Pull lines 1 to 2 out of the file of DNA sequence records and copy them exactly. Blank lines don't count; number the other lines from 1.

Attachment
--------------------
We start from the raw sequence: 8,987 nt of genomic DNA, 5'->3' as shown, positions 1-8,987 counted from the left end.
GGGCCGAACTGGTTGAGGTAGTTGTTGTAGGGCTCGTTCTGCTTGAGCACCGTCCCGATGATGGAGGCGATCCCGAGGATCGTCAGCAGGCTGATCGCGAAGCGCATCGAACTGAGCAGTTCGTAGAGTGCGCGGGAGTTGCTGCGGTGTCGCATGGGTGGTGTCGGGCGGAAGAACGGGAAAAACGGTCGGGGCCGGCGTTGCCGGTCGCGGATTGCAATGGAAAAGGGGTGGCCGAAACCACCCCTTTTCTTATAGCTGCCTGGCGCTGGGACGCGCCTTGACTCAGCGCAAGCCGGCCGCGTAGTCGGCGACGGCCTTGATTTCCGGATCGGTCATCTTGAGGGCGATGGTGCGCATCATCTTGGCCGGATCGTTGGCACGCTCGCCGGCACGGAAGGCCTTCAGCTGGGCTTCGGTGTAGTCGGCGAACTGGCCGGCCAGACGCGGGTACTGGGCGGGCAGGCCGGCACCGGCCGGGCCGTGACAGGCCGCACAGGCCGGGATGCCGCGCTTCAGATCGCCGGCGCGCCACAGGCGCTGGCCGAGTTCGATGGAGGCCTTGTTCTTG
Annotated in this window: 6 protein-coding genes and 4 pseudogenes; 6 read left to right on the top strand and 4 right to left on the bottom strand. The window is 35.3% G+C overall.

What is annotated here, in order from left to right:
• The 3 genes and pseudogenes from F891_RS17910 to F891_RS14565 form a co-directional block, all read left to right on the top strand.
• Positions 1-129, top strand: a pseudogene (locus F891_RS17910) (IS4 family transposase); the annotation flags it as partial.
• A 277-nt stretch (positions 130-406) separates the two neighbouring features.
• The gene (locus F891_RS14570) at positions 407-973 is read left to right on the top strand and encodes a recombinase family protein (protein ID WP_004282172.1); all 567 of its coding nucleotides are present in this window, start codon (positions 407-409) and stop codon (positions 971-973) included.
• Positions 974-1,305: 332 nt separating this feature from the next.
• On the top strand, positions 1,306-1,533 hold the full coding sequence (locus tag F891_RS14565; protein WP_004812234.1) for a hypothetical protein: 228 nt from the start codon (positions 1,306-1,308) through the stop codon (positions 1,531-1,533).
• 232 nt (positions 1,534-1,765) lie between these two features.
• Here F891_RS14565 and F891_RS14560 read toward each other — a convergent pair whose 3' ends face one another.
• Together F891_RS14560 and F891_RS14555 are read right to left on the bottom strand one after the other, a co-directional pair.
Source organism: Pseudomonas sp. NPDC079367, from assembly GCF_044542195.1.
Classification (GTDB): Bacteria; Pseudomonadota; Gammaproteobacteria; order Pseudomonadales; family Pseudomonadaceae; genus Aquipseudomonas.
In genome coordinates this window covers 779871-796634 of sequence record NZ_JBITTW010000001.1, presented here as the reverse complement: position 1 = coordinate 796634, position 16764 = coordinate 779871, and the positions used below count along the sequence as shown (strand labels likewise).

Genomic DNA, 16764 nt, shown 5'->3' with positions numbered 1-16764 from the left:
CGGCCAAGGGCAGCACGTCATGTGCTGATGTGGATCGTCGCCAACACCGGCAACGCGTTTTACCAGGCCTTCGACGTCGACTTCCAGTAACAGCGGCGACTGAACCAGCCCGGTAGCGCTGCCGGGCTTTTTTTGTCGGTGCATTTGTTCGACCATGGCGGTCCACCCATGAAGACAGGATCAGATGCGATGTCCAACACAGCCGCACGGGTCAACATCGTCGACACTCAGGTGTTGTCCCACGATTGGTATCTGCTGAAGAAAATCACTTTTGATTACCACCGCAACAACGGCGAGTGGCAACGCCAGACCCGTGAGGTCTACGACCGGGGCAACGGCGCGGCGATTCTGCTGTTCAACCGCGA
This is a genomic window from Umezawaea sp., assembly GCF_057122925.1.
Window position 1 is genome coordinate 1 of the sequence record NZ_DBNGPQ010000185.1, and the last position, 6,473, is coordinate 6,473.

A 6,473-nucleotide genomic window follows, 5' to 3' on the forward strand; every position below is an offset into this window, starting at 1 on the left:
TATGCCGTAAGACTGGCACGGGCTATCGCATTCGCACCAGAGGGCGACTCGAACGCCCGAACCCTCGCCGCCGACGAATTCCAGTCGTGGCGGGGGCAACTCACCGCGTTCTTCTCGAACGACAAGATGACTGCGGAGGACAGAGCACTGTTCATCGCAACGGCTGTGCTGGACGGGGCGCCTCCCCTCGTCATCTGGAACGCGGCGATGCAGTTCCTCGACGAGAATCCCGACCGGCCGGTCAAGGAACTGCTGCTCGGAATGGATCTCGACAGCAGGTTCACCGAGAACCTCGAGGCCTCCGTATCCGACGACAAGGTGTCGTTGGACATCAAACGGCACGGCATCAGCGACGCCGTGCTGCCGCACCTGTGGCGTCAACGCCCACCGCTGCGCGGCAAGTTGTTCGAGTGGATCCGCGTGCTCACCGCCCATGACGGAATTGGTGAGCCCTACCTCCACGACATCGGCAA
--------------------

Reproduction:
We start from the raw sequence: 8,987 nt of genomic DNA, 5'->3' as shown, positions 1-8,987 counted from the left end.
GGGCCGAACTGGTTGAGGTAGTTGTTGTAGGGCTCGTTCTGCTTGAGCACCGTCCCGATGATGGAGGCGATCCCGAGGATCGTCAGCAGGCTGATCGCGAAGCGCATCGAACTGAGCAGTTCGTAGAGTGCGCGGGAGTTGCTGCGGTGTCGCATGGGTGGTGTCGGGCGGAAGAACGGGAAAAACGGTCGGGGCCGGCGTTGCCGGTCGCGGATTGCAATGGAAAAGGGGTGGCCGAAACCACCCCTTTTCTTATAGCTGCCTGGCGCTGGGACGCGCCTTGACTCAGCGCAAGCCGGCCGCGTAGTCGGCGACGGCCTTGATTTCCGGATCGGTCATCTTGAGGGCGATGGTGCGCATCATCTTGGCCGGATCGTTGGCACGCTCGCCGGCACGGAAGGCCTTCAGCTGGGCTTCGGTGTAGTCGGCGAACTGGCCGGCCAGACGCGGGTACTGGGCGGGCAGGCCGGCACCGGCCGGGCCGTGACAGGCCGCACAGGCCGGGATGCCGCGCTTCAGATCGCCGGCGCGCCACAGGCGCTGGCCGAGTTCGATGGAGGCCTTGTTCTTG